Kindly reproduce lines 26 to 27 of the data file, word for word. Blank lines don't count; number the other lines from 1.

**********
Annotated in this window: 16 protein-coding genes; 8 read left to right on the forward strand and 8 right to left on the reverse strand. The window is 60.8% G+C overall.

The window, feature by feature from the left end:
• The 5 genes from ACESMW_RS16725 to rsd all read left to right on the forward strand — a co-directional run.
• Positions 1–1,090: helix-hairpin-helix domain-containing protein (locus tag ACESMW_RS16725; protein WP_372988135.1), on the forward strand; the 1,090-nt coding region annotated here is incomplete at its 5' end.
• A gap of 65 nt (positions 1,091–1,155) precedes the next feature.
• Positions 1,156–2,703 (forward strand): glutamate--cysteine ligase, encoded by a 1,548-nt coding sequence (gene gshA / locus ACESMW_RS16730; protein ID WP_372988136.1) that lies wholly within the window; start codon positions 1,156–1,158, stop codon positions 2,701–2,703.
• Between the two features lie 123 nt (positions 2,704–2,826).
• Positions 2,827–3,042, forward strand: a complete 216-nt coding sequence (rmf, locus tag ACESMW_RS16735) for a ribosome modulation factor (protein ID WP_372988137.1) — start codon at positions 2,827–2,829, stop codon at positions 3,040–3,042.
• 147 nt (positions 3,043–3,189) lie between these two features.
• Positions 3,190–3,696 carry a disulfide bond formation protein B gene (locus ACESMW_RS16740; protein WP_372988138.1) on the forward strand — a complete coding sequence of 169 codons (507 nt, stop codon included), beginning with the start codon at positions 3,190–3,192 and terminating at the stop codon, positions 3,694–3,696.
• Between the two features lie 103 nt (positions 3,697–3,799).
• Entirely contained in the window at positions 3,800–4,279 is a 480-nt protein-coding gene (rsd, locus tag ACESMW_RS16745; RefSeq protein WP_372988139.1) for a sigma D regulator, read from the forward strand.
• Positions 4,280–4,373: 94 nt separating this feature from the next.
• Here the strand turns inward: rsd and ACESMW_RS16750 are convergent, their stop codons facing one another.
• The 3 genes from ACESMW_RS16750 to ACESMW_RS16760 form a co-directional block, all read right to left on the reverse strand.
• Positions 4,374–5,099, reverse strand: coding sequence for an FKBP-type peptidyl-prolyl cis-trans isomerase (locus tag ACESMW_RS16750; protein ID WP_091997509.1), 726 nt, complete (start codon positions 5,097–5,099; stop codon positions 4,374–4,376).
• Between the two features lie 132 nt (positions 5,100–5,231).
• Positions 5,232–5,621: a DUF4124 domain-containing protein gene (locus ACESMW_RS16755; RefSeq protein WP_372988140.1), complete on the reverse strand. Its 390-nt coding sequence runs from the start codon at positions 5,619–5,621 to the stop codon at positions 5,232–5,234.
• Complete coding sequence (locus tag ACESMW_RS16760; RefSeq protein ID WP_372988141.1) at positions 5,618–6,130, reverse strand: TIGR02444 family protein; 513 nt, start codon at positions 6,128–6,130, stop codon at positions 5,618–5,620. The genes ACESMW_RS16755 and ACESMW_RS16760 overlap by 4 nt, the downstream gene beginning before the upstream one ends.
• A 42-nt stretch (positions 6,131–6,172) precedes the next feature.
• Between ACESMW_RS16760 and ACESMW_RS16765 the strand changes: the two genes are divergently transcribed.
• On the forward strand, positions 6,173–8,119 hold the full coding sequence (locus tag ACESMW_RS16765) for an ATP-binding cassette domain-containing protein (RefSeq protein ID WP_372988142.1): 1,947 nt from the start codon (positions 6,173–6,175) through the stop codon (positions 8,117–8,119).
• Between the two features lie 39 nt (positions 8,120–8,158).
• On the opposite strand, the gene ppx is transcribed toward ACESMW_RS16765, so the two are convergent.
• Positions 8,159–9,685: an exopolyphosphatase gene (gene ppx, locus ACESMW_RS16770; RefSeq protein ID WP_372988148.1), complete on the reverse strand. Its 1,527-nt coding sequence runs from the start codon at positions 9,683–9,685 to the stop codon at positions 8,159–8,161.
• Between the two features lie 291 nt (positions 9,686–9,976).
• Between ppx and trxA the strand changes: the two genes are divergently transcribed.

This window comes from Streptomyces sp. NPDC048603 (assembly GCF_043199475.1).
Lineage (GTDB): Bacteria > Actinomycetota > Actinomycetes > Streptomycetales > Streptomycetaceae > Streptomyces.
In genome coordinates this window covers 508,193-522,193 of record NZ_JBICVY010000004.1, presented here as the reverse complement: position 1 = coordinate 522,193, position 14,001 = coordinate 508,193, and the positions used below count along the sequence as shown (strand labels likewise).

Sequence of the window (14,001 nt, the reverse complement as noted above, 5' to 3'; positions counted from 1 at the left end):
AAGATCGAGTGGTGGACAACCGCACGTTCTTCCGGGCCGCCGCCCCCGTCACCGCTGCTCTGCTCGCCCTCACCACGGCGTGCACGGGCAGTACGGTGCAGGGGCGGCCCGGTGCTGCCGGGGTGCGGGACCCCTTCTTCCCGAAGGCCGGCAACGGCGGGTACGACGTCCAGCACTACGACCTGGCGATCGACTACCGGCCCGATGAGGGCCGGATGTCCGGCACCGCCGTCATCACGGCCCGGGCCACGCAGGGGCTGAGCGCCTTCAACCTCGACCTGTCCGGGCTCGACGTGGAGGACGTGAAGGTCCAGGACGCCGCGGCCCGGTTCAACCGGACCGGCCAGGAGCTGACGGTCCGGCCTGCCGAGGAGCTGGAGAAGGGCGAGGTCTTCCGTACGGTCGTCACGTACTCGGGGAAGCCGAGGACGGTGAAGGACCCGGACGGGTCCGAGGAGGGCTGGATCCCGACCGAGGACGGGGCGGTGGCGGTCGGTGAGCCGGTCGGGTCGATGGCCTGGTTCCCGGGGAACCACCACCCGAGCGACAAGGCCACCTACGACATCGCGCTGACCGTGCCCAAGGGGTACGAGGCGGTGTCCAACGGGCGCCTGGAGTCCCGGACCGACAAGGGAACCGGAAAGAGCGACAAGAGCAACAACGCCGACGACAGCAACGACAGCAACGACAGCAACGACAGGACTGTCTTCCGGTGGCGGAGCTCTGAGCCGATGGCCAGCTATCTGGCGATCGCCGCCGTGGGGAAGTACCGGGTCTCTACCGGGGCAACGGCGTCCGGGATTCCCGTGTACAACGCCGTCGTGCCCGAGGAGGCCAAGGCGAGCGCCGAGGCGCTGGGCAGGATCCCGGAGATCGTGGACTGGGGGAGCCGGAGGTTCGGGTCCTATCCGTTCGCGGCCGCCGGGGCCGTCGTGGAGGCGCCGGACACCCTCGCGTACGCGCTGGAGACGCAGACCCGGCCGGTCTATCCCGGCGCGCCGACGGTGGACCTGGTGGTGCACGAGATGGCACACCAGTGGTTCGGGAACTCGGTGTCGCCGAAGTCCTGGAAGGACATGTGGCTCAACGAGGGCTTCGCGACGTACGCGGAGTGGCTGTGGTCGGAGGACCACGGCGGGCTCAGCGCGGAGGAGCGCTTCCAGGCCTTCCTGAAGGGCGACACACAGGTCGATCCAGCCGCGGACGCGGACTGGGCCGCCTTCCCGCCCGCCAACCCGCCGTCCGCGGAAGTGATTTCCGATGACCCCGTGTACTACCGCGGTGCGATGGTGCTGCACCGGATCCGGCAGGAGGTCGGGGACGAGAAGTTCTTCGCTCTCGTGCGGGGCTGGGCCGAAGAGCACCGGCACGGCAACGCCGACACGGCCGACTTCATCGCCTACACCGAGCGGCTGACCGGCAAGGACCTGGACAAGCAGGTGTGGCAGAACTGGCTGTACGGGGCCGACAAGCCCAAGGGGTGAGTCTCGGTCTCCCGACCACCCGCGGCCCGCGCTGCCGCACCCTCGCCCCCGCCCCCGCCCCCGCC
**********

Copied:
• Between the two features lie 291 nt (positions 9,686–9,976).
• Between ppx and trxA the strand changes: the two genes are divergently transcribed.